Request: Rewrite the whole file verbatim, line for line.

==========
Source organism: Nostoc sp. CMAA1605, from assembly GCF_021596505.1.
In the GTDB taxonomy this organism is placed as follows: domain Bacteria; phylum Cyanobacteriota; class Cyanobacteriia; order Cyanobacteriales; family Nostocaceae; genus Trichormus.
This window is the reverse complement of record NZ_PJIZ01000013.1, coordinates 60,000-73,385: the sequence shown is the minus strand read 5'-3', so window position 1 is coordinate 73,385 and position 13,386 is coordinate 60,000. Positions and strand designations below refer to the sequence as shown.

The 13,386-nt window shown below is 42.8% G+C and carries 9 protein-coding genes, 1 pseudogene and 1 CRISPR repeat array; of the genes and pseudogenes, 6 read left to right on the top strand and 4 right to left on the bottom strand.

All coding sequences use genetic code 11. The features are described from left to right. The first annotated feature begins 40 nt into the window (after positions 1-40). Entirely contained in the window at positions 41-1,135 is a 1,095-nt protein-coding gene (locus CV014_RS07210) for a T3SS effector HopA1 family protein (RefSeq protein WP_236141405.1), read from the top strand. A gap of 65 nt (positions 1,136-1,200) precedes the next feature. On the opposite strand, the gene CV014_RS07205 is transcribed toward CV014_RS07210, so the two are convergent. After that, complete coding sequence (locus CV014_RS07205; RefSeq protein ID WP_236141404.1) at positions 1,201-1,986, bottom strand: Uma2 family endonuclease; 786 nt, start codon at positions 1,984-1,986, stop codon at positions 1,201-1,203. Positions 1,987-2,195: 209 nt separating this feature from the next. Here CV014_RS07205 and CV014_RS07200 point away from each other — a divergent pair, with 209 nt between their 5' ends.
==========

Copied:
Source organism: Nostoc sp. CMAA1605, from assembly GCF_021596505.1.
In the GTDB taxonomy this organism is placed as follows: domain Bacteria; phylum Cyanobacteriota; class Cyanobacteriia; order Cyanobacteriales; family Nostocaceae; genus Trichormus.
This window is the reverse complement of record NZ_PJIZ01000013.1, coordinates 60,000-73,385: the sequence shown is the minus strand read 5'-3', so window position 1 is coordinate 73,385 and position 13,386 is coordinate 60,000. Positions and strand designations below refer to the sequence as shown.

The 13,386-nt window shown below is 42.8% G+C and carries 9 protein-coding genes, 1 pseudogene and 1 CRISPR repeat array; of the genes and pseudogenes, 6 read left to right on the top strand and 4 right to left on the bottom strand.

All coding sequences use genetic code 11. The features are described from left to right. The first annotated feature begins 40 nt into the window (after positions 1-40). Entirely contained in the window at positions 41-1,135 is a 1,095-nt protein-coding gene (locus CV014_RS07210) for a T3SS effector HopA1 family protein (RefSeq protein WP_236141405.1), read from the top strand. A gap of 65 nt (positions 1,136-1,200) precedes the next feature. On the opposite strand, the gene CV014_RS07205 is transcribed toward CV014_RS07210, so the two are convergent. After that, complete coding sequence (locus CV014_RS07205; RefSeq protein ID WP_236141404.1) at positions 1,201-1,986, bottom strand: Uma2 family endonuclease; 786 nt, start codon at positions 1,984-1,986, stop codon at positions 1,201-1,203. Positions 1,987-2,195: 209 nt separating this feature from the next. Here CV014_RS07205 and CV014_RS07200 point away from each other — a divergent pair, with 209 nt between their 5' ends.